As cycling explodes in popularity, reflected by Peloton’s IPO, SoulCycle’s intended IPO, and Amazon semi-joining in, it’s important to know that cycling in itself does not build a well-rounded body. In fact, it does the opposite. Cycling is an example of exercises that break the body down, rather than build it up. And this is not primarily because of the endurance aspect, as not all cycling workouts are high duration, especially not those held in corporate gym cycling studios. The degenerative risks associated with cycling are built into the movement pattern itself.
Any experienced personal trainer and, certainly, any decent physical therapist should be able to ascertain with little difficulty the posture challenges and muscle imbalance-inducing risks inherent in cycling form. When many people think about exercise, they focus on results, not the method. Fat loss is the primary goal of many adults. A such, when they select an activity, the focus is caloric burn. Often forgotten or not even registered on the minds of most of us is the importance of good posture and muscle balance or synergy. While cycling, the body is hinged forward, shortening the hip flexors and over lengthening the back at the same time; the quads are used predominantly over other muscle groups, such as the glutes, lower back, and upper back. One issue becomes very apparent: unequal stress on muscle groups (muscle imbalance). Muscle balance and synergy are not just important to safely and proficiently play a sport, but for functional movement throughout everyday life. Tight hip flexors can create ongoing posture issues and can disrupt something as everyday as your walking gait.
I understand cycling for transportation, but biomechanically, it’s confounding how it has become such a marketed form of exercise to gain physical fitness when it so blatantly runs contrary to what physical fitness actually means. Physical fitness is the ability to execute full-body movement, by way of good mobility, flexibility, cardiovascular ability, and muscle synergy.
“Physical fitness is one’s ability to execute daily activities with optimal performance, endurance, and strength with the management of disease, fatigue, and stress and reduced sedentary behavior.” – Nerissa Campbell, Stefanie De Jesus, Harry Prapavessis. “Physical Fitness.” Springer academic publishing
The definition of physical fitness can be more narrowly defined based on a specific sport, but generally speaking, physical fitness describes a body free of mechanical limitations. Cycling form, on the other hand, forces muscle imbalances, which leads to mechanical limitations, e.g., tight hip flexors, poor posture, limited lateral strength and range. The words, “and reduced sedentary behavior,” in the above definition from Springer directly point to cycling form. Cycling involves sitting. Sitting is poor for posture, never mind the cardiovascular benefits the activity offers. This benefit-drawback entanglement is akin to when someone believes they are being proactive about their physical fitness when they select a stability ball chair over a standing desk. A standing desk addresses posture, core engagement, and blood circulation. A stability ball addresses upper body posture and core stability, not blood circulation or body mechanics from the waist down. As with traditional chairs – and cycling, tight hip flexors can be borne from prolonged sitting on a stability ball.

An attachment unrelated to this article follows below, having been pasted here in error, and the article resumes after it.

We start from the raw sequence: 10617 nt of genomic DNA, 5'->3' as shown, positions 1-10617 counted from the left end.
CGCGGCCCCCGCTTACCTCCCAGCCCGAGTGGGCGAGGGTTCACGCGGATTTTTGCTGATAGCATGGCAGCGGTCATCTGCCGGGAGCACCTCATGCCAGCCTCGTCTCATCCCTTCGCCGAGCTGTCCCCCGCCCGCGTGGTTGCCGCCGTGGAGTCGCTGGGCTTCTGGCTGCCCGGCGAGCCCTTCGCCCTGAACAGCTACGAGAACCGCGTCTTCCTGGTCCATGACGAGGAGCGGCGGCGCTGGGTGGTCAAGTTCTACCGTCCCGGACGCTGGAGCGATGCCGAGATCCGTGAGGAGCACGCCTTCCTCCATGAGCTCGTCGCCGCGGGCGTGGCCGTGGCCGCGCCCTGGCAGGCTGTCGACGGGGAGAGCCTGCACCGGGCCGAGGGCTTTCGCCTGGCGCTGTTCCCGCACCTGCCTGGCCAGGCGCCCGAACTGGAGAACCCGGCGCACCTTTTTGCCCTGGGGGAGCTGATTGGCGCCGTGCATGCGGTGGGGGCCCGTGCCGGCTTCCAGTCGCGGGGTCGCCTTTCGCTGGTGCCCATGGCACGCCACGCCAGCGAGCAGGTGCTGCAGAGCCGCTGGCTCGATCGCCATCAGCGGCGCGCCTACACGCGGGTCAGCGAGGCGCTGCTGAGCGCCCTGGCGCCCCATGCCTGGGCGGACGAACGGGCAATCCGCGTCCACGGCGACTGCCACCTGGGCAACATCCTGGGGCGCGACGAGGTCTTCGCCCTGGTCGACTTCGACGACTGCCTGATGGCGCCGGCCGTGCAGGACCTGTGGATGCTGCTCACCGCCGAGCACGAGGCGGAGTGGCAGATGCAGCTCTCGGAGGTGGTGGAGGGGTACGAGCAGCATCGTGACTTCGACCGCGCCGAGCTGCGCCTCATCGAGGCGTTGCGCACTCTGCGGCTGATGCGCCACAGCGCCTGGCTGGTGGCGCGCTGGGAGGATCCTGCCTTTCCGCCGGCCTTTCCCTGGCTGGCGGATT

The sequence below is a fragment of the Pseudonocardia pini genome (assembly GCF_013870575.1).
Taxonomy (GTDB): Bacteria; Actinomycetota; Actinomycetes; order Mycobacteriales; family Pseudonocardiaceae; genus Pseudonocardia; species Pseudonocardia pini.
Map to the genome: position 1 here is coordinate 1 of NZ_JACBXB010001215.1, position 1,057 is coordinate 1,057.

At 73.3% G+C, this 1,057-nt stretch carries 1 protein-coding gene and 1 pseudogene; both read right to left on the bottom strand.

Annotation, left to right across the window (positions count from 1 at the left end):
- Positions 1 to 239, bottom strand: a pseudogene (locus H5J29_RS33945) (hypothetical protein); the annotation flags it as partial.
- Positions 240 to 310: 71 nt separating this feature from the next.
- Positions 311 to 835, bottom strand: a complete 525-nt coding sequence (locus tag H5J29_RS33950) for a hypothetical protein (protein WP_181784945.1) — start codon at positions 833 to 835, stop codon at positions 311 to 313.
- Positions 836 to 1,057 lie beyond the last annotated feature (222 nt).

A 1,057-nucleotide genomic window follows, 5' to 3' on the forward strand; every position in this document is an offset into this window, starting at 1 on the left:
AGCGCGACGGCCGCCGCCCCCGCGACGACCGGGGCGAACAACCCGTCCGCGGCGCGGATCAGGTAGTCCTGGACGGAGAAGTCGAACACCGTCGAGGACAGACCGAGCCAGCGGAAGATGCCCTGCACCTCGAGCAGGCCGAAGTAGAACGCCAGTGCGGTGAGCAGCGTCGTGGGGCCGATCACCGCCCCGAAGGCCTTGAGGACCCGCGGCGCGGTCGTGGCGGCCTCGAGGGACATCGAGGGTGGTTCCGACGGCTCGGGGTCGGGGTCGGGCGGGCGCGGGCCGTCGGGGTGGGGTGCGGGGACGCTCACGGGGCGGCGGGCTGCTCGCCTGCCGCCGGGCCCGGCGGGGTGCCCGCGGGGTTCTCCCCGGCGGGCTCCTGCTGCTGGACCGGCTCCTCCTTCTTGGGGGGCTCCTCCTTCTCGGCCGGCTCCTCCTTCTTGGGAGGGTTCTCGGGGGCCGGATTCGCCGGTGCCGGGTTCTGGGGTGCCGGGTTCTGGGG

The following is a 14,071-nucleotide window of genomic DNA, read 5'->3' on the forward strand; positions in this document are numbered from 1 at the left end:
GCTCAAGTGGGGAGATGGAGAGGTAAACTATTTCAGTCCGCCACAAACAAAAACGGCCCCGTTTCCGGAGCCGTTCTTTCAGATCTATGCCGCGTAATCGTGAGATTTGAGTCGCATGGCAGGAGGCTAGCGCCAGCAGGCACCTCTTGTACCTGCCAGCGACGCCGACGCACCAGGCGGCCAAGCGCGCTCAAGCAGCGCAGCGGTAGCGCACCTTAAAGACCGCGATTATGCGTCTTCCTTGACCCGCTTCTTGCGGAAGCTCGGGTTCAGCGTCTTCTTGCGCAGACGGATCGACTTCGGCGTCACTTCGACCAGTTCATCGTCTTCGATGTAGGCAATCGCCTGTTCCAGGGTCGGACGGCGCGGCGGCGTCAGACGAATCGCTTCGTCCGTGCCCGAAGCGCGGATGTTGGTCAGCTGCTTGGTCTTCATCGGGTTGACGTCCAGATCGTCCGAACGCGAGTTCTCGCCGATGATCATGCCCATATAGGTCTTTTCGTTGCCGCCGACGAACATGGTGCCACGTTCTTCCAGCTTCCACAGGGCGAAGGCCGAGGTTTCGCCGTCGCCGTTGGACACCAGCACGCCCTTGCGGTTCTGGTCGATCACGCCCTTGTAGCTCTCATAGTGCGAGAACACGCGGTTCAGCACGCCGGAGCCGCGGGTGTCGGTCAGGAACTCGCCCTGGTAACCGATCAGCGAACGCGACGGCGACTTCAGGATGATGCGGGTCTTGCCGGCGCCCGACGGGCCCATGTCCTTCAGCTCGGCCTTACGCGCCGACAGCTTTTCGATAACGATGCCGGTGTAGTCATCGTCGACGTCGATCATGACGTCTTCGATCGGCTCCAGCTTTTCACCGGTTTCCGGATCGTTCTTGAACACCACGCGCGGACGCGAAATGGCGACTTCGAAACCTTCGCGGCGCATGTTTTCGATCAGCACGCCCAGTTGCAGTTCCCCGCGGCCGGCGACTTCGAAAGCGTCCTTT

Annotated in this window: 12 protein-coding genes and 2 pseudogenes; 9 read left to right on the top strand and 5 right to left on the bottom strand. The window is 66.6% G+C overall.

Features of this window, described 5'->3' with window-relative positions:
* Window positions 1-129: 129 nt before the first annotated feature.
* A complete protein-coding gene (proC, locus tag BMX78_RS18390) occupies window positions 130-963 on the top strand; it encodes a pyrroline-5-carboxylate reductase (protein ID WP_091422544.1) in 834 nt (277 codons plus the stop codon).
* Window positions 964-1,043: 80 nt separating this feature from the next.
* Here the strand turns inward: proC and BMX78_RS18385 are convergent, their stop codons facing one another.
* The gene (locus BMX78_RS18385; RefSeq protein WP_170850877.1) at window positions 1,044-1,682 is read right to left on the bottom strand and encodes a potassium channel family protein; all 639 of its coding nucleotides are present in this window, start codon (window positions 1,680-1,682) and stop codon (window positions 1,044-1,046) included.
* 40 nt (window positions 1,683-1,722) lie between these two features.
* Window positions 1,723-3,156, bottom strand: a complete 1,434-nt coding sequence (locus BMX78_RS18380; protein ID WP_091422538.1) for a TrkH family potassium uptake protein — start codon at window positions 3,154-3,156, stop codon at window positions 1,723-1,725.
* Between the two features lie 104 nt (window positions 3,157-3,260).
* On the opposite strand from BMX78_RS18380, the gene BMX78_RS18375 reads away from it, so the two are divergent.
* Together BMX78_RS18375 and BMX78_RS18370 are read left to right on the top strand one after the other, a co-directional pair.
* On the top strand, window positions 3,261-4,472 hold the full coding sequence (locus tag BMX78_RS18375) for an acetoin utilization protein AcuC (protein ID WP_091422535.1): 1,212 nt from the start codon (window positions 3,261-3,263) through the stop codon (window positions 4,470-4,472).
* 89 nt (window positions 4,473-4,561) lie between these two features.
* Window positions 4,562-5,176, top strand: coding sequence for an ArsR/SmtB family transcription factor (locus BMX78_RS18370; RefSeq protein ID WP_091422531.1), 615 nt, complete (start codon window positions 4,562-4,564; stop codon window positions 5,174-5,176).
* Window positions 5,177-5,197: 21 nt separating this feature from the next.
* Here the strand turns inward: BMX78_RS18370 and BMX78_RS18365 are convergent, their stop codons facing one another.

Beyond being a form of transportation, cycling is not functional in the kinesiological sense: it will not aid in full-body control and movement through space; it will not enhance your ability to squat down, lift objects, and have enhanced flexibility or mobility. In other words, beyond cardiovascular capacity and quad lactate tolerance, cycling will not improve your ability to perform everyday activities or act in different emergency situations. Worse, prolonged sitting in a position that tightens the hip flexors and overarches the back, will serve to create a tighter and less mobile body the longer the activity is carried out – on a daily or yearly timescale.